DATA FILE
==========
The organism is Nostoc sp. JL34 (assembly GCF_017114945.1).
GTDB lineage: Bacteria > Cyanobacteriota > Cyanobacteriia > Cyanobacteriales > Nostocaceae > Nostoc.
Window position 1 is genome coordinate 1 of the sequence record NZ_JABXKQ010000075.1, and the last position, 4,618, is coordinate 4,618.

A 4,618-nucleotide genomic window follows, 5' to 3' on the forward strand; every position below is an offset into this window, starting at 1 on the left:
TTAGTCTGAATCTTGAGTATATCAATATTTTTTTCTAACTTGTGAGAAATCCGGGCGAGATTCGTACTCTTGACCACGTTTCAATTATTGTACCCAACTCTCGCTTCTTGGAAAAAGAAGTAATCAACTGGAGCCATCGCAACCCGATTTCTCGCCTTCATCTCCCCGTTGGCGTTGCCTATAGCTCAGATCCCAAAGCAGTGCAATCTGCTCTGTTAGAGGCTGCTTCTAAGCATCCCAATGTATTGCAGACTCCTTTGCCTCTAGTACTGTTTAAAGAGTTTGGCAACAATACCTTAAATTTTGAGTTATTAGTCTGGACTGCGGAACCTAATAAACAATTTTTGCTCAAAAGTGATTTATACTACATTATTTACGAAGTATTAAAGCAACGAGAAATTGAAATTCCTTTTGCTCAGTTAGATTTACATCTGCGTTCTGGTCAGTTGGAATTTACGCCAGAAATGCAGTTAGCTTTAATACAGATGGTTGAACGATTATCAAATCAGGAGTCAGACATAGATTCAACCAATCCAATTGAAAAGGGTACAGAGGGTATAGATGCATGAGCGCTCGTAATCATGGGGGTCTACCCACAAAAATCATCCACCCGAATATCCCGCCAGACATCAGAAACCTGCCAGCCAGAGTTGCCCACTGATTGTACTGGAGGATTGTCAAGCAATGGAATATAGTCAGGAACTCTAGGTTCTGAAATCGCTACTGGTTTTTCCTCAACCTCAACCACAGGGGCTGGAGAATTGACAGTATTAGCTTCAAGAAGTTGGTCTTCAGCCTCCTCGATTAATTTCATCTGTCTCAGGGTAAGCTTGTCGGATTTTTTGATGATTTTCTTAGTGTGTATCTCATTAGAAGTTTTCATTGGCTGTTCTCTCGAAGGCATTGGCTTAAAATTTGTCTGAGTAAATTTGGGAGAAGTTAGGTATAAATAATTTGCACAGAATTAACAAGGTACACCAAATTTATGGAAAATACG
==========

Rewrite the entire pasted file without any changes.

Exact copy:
The organism is Nostoc sp. JL34 (assembly GCF_017114945.1).
GTDB lineage: Bacteria > Cyanobacteriota > Cyanobacteriia > Cyanobacteriales > Nostocaceae > Nostoc.
Window position 1 is genome coordinate 1 of the sequence record NZ_JABXKQ010000075.1, and the last position, 4,618, is coordinate 4,618.

A 4,618-nucleotide genomic window follows, 5' to 3' on the forward strand; every position below is an offset into this window, starting at 1 on the left:
TTAGTCTGAATCTTGAGTATATCAATATTTTTTTCTAACTTGTGAGAAATCCGGGCGAGATTCGTACTCTTGACCACGTTTCAATTATTGTACCCAACTCTCGCTTCTTGGAAAAAGAAGTAATCAACTGGAGCCATCGCAACCCGATTTCTCGCCTTCATCTCCCCGTTGGCGTTGCCTATAGCTCAGATCCCAAAGCAGTGCAATCTGCTCTGTTAGAGGCTGCTTCTAAGCATCCCAATGTATTGCAGACTCCTTTGCCTCTAGTACTGTTTAAAGAGTTTGGCAACAATACCTTAAATTTTGAGTTATTAGTCTGGACTGCGGAACCTAATAAACAATTTTTGCTCAAAAGTGATTTATACTACATTATTTACGAAGTATTAAAGCAACGAGAAATTGAAATTCCTTTTGCTCAGTTAGATTTACATCTGCGTTCTGGTCAGTTGGAATTTACGCCAGAAATGCAGTTAGCTTTAATACAGATGGTTGAACGATTATCAAATCAGGAGTCAGACATAGATTCAACCAATCCAATTGAAAAGGGTACAGAGGGTATAGATGCATGAGCGCTCGTAATCATGGGGGTCTACCCACAAAAATCATCCACCCGAATATCCCGCCAGACATCAGAAACCTGCCAGCCAGAGTTGCCCACTGATTGTACTGGAGGATTGTCAAGCAATGGAATATAGTCAGGAACTCTAGGTTCTGAAATCGCTACTGGTTTTTCCTCAACCTCAACCACAGGGGCTGGAGAATTGACAGTATTAGCTTCAAGAAGTTGGTCTTCAGCCTCCTCGATTAATTTCATCTGTCTCAGGGTAAGCTTGTCGGATTTTTTGATGATTTTCTTAGTGTGTATCTCATTAGAAGTTTTCATTGGCTGTTCTCTCGAAGGCATTGGCTTAAAATTTGTCTGAGTAAATTTGGGAGAAGTTAGGTATAAATAATTTGCACAGAATTAACAAGGTACACCAAATTTATGGAAAATACG